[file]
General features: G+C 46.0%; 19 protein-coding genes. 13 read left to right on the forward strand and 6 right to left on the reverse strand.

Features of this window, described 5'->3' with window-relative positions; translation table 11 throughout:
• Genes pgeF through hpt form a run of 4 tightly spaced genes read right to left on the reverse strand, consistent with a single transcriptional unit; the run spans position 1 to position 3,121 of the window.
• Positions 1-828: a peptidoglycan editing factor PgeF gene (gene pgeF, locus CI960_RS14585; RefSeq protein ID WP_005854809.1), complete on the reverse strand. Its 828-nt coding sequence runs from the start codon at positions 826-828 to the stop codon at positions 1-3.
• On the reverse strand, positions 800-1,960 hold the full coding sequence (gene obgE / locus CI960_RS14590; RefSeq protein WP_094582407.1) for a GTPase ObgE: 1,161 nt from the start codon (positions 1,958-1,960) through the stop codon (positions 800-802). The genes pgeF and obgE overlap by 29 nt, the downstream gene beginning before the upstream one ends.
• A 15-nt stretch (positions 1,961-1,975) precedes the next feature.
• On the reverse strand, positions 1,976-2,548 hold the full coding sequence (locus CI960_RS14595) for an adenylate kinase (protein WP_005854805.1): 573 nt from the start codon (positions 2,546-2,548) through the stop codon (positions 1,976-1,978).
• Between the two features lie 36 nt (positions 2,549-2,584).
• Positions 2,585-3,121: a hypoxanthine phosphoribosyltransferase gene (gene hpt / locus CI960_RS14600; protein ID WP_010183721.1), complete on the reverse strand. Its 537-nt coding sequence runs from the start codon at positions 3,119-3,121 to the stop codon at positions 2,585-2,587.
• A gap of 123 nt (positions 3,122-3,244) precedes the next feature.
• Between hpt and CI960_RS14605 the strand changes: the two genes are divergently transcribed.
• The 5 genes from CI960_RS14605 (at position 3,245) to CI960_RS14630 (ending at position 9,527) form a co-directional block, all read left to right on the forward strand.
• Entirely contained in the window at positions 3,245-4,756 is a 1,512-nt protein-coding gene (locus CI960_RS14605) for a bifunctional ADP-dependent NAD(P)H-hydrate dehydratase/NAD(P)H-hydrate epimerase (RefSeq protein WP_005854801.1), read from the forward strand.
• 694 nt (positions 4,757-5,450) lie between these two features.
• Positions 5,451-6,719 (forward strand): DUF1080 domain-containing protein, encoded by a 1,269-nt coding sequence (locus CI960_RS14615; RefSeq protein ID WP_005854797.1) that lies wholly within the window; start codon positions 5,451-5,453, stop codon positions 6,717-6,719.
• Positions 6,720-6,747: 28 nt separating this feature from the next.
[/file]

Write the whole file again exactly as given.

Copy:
General features: G+C 46.0%; 19 protein-coding genes. 13 read left to right on the forward strand and 6 right to left on the reverse strand.

Features of this window, described 5'->3' with window-relative positions; translation table 11 throughout:
• Genes pgeF through hpt form a run of 4 tightly spaced genes read right to left on the reverse strand, consistent with a single transcriptional unit; the run spans position 1 to position 3,121 of the window.
• Positions 1-828: a peptidoglycan editing factor PgeF gene (gene pgeF, locus CI960_RS14585; RefSeq protein ID WP_005854809.1), complete on the reverse strand. Its 828-nt coding sequence runs from the start codon at positions 826-828 to the stop codon at positions 1-3.
• On the reverse strand, positions 800-1,960 hold the full coding sequence (gene obgE / locus CI960_RS14590; RefSeq protein WP_094582407.1) for a GTPase ObgE: 1,161 nt from the start codon (positions 1,958-1,960) through the stop codon (positions 800-802). The genes pgeF and obgE overlap by 29 nt, the downstream gene beginning before the upstream one ends.
• A 15-nt stretch (positions 1,961-1,975) precedes the next feature.
• On the reverse strand, positions 1,976-2,548 hold the full coding sequence (locus CI960_RS14595) for an adenylate kinase (protein WP_005854805.1): 573 nt from the start codon (positions 2,546-2,548) through the stop codon (positions 1,976-1,978).
• Between the two features lie 36 nt (positions 2,549-2,584).
• Positions 2,585-3,121: a hypoxanthine phosphoribosyltransferase gene (gene hpt / locus CI960_RS14600; protein ID WP_010183721.1), complete on the reverse strand. Its 537-nt coding sequence runs from the start codon at positions 3,119-3,121 to the stop codon at positions 2,585-2,587.
• A gap of 123 nt (positions 3,122-3,244) precedes the next feature.
• Between hpt and CI960_RS14605 the strand changes: the two genes are divergently transcribed.
• The 5 genes from CI960_RS14605 (at position 3,245) to CI960_RS14630 (ending at position 9,527) form a co-directional block, all read left to right on the forward strand.
• Entirely contained in the window at positions 3,245-4,756 is a 1,512-nt protein-coding gene (locus CI960_RS14605) for a bifunctional ADP-dependent NAD(P)H-hydrate dehydratase/NAD(P)H-hydrate epimerase (RefSeq protein WP_005854801.1), read from the forward strand.
• 694 nt (positions 4,757-5,450) lie between these two features.
• Positions 5,451-6,719 (forward strand): DUF1080 domain-containing protein, encoded by a 1,269-nt coding sequence (locus CI960_RS14615; RefSeq protein ID WP_005854797.1) that lies wholly within the window; start codon positions 5,451-5,453, stop codon positions 6,717-6,719.
• Positions 6,720-6,747: 28 nt separating this feature from the next.